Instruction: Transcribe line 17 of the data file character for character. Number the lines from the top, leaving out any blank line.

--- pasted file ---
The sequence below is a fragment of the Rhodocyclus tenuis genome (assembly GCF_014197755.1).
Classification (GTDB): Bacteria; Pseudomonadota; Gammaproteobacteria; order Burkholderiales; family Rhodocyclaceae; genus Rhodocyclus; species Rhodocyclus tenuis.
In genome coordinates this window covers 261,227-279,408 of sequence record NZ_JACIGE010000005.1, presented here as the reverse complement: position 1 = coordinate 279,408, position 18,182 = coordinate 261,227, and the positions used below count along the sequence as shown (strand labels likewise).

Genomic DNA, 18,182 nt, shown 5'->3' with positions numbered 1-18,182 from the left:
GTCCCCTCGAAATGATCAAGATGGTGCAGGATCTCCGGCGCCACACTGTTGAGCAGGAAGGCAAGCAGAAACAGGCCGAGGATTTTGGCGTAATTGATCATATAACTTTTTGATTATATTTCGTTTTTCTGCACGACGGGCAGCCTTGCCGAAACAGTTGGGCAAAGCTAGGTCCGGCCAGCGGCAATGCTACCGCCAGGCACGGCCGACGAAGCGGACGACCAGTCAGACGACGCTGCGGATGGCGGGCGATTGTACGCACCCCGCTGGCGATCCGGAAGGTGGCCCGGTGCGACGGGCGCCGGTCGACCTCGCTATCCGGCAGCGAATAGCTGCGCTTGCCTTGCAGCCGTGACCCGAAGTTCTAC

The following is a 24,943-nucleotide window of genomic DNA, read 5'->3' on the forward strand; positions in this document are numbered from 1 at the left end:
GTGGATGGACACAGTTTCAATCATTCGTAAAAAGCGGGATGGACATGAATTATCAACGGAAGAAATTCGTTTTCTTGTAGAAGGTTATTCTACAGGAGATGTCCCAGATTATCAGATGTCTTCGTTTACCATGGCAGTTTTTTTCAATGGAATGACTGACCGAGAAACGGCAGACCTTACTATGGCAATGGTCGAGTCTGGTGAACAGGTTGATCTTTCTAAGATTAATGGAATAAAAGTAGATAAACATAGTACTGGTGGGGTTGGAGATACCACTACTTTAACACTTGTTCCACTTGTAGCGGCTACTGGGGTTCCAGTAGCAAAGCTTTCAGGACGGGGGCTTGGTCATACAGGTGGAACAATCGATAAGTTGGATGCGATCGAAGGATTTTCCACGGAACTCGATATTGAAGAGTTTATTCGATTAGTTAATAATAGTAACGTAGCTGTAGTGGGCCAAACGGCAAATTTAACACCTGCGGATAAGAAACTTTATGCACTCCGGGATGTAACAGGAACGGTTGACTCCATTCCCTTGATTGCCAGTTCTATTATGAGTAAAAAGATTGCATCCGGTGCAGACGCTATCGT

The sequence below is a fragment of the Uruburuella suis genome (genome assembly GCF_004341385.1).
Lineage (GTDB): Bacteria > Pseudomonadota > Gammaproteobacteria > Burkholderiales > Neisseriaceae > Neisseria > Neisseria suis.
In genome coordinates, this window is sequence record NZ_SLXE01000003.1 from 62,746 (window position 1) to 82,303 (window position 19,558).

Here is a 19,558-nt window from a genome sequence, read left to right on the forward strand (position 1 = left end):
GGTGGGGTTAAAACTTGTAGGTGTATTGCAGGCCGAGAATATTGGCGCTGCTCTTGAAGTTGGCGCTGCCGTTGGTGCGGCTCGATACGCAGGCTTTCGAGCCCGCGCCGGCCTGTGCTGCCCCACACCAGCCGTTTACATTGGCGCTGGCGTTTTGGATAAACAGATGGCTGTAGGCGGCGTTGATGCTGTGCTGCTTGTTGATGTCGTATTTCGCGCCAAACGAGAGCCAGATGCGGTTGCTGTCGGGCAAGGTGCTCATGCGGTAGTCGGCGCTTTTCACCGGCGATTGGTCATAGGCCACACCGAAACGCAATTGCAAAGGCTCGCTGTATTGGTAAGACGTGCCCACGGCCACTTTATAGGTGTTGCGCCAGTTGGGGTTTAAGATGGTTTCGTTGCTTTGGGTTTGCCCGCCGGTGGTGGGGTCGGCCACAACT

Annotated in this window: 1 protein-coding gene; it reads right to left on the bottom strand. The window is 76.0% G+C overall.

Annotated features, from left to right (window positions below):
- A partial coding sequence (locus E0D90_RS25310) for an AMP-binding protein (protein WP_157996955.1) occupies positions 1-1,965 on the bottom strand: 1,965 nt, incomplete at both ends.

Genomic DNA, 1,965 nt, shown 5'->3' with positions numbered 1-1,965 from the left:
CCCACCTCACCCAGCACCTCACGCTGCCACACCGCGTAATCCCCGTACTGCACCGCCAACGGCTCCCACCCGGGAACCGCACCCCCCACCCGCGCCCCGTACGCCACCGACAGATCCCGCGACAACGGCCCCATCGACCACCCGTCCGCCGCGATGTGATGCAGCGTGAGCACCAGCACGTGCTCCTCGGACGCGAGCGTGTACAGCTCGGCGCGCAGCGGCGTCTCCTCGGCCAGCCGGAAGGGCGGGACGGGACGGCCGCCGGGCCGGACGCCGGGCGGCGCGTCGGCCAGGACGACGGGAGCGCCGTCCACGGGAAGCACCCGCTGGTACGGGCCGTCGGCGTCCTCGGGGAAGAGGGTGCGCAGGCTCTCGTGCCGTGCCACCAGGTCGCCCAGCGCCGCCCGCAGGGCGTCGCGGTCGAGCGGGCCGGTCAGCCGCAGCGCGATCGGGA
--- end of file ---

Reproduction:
CCCACCTCACCCAGCACCTCACGCTGCCACACCGCGTAATCCCCGTACTGCACCGCCAACGGCTCCCACCCGGGAACCGCACCCCCCACCCGCGCCCCGTACGCCACCGACAGATCCCGCGACAACGGCCCCATCGACCACCCGTCCGCCGCGATGTGATGCAGCGTGAGCACCAGCACGTGCTCCTCGGACGCGAGCGTGTACAGCTCGGCGCGCAGCGGCGTCTCCTCGGCCAGCCGGAAGGGCGGGACGGGACGGCCGCCGGGCCGGACGCCGGGCGGCGCGTCGGCCAGGACGACGGGAGCGCCGTCCACGGGAAGCACCCGCTGGTACGGGCCGTCGGCGTCCTCGGGGAAGAGGGTGCGCAGGCTCTCGTGCCGTGCCACCAGGTCGCCCAGCGCCGCCCGCAGGGCGTCGCGGTCGAGCGGGCCGGTCAGCCGCAGCGCGATCGGGA